U~hen you were eight
and wore Dino
pajamas, The Flint-
stones were really
hip. By the time
you got to college, you probably
thought you'd outgrown them
Well, don't count on the folks in
Hollywood thinking so. And don't think
for a moment they're above exploiting
those lovable childhood characters to
make a buck. Next summer, Fred and
his gang will be yabba-dabba-dooing to
theaters across the country.
And in case you haven't outgrown the
Brady clan, or aren't tired of the
Christmas reunions, kiss-and-tell book,
spoof play, Sunshine Day albums and
talk show appearances, you can expect
to see them at your local cinema before
long as well.
What's up with the TV shows that
never die? The Flintstones and The Brady
Bunch follow Star Trek, Dragnet, The
Fugitive, Dennis the Menace, The Addams
Family, Wayne's World and The Beverly
Hillbillies as some of the latest popular
TV concepts to make the transition to
the silver screen.
And even though you may not want to
admit it, people are watching this stuff.
(You know who you are.)
According to Lynn Spigel, an associ-
ate professor of critical studies at the U.
of Southern California's School of
Cinema-Television, shows like The
Beverly Hillbillies provide a sense of
shared history in a world of alienating
circumstances. Spigel, author of Make
Room for TV, also says the regeneration
of these shows eventually forms a "new
"People really do relate through this
stuff," she says.
On other words, you'd be laughed out
of college if you couldn't snap your fin-
gers to The Addams Family theme song
(da-na-na-na, snap snap, da-na-na-na,
snap snap) or sing the lyrics to The
Beverly Hillbillies ("Come 'n' listen to
my story 'bout a man named Jed... ").
And the film industry counts on just
that kind of familiarity, knowing it can
mean big bucks. The first Addams
Family flick made more than $110 mil-
lion and raked in $14.5 million the week
it opened. It's not surprising that it
spawned a sequel - and already there's
talk of a third.
Soon, even the most dubious TV
show will get its own picture deal
By Anne Bergman, DailyTrojan, U. of Southern California
Screenwriter Paul Rudnick, who
worked on the first Addams Family film
and wrote the sequel, says, "I think
there's a sense of familiar characters. I
also think there's a certain reason the
Addams Family have endured through
the cartoon family, through the TV
shows and through the film. They're
icons, part of the culture."
Jill Young, a senior at the College of
William and Mary and a big fan of the
Addams family, watched the first movie
several times. "I liked the movie better
than the series," she says. "It was more
current, in color and more three-
Even Kevin Connolly, the 19-year-
old who plays Morgan Drysdale in The
Beverly Hillbillies movie, says when
moviemakers get their hands on the
shows from his night-light days, he gets
sucked in by his own curiosity. "As far
as The Hillbillies is concerned, I didn't
really watch them growing up because
that was a little before my time," he
says. "But I watched Batman." And he
watched The Flintstones.
"I actually want to see The Flintstones
[movie] because I want to see how the
cast looks. Is John Goodman a good
Flintstone? That's what I'm interested
in seeing," Connolly says.
Universal Pictures is banking on both
baby boomers and Generation Xers to
fork over big bucks for a peek at the
new and improved, live-action Bedrock.
Along with Goodman as Fred, The
Flintstones stars Elizabeth Perkins
(Wilma), Rosie O'Donnell (Betty) and
Rick Moranis (Barney). And according
to producer Bruce Cohen, the movie
offers dialogue for adults, sets and props
that capture the essence of the original
cartoon, and even an Industrial Light
and Magic Dino (from the special
effects folks who brought you Jurassic
Park). Plus, he says it will have a wide-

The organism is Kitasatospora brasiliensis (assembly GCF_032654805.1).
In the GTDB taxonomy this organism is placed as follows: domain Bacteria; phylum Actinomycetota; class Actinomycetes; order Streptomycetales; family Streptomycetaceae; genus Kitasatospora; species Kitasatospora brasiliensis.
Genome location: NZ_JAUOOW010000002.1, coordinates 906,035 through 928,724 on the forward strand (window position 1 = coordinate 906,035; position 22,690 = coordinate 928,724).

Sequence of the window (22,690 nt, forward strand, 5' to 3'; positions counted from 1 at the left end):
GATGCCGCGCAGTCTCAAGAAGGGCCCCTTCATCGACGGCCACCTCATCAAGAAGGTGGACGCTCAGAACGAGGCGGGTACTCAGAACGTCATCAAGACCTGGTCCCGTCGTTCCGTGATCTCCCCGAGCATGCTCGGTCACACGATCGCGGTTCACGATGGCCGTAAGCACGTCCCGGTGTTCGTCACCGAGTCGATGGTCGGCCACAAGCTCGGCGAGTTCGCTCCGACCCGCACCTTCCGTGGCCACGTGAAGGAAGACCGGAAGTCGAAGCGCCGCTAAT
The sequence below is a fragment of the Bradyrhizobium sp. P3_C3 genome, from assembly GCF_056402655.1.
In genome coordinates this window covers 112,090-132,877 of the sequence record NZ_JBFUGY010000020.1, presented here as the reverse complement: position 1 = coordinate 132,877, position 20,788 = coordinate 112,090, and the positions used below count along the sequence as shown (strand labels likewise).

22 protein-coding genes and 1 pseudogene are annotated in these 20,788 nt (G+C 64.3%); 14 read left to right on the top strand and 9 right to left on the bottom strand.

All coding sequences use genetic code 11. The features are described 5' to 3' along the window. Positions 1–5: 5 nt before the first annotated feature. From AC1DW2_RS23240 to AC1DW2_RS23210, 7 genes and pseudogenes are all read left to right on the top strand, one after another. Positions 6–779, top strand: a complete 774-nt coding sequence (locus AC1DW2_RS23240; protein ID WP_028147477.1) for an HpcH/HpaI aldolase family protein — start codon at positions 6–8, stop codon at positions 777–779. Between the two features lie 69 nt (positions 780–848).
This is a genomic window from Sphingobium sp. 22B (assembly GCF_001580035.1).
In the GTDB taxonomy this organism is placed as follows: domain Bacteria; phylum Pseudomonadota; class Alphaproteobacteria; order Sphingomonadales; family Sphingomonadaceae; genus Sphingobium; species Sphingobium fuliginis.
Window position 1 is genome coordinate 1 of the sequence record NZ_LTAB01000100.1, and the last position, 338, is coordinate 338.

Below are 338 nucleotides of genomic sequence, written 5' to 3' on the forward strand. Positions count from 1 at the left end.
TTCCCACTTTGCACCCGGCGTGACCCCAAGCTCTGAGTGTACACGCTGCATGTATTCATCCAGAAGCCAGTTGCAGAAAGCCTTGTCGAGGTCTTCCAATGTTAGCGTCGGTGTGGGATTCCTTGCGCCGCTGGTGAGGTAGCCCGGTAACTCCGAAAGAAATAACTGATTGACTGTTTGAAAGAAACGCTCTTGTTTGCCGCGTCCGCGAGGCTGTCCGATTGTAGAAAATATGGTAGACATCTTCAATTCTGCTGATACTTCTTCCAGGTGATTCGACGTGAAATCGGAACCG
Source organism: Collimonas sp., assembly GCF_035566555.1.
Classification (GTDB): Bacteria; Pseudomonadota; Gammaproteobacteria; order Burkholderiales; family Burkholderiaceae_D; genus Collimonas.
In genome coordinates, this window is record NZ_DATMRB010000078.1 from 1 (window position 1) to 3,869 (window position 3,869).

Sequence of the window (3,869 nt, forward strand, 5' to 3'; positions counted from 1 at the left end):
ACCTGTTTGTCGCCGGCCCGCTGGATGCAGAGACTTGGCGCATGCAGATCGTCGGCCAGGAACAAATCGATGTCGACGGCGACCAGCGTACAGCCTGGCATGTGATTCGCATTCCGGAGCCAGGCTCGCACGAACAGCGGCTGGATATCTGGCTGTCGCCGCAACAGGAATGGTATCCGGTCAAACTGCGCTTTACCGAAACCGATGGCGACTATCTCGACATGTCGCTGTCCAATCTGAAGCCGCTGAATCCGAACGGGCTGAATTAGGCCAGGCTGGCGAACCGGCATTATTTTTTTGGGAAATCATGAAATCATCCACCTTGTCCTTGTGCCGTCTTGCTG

range appeal. "Everyone knows the
Flintstones," he says.
Retreading successful ideas is certain-
ly not a new trend in entertainment.
The evolution dates back farther than
some might guess - even farther than
Consider this: Fred and Wilma are
loosely based on the characters in the
1950s television series The
Honeymooners. Both Dennis the Menace
and The Addams Family began as car-
toons and comic strips. And Batman and
Superman leapt from comic book pages
into radio, movie and television before
finally landing in feature films.
And you can expect even more resur-
rections in the future. The Love Boat
soon will be making another run, as will
Lassie, The Little Rascals, and, in January,
that all-time favorite Car 54, Where Are
You? (which will star none other than Al
Lewis, known to you as Grandpa from
The Munsters). Touchstone is even mak-
ing a movie about Pat, that androgy-
nous character of Saturday Night Live
But is there a danger to all this
rehashing? What if some of us have just
plain matured past the appeal of Uncle
Fester and Elly May?
Stephanie Evans, a freshman at
Pepperdine U., says, "I think they
should let those sitcoms from the '70s
die because they were good and not try
to revive them again because it
become trendy. Too moth of a good
thing can be bad."
Even Connolly, who is profiting from
the trend, admits, "It's going toget old
And when it does, then what? When
they run out of '70s shows, will studios
green light a live action Ren and Stimpy
or Beavis and Butt-head?
Well, yes. As a matter of fact, the
Beavis and Butt-head project is already
underway. "Beavis and Butt-head the
movie?" Connolly asks incredulously.
"Wow, I think that I'll probably have to
go see that." U
A closer look
I am writing about the article "Student races to find
donor for miracle match" in the December 1993 issue. In
this article, there is the statement that a bone marrow
transplant is the only chance a leukemia patient has to
survive. This is not true. Many victims of leukemia sur-
vive without the need of a transplant. I commend U.
Magazine for addressing this issue, but make sure all your
facts are straight before making such broad statements
about a complex issue. Sharon R. Boyle, graduate stu-
dent, East Carolina U. +
Egg on their faces
After reading the article about the sorority sisters at U.
of North Texas [U. Magazine, December 1993], I was
dumbfounded. THAT'S what they call hazing? OK, so
maybe the paddling part was a bit rough, but eggs? Eggs
are even good for your hair, for Christ's sake! And forc-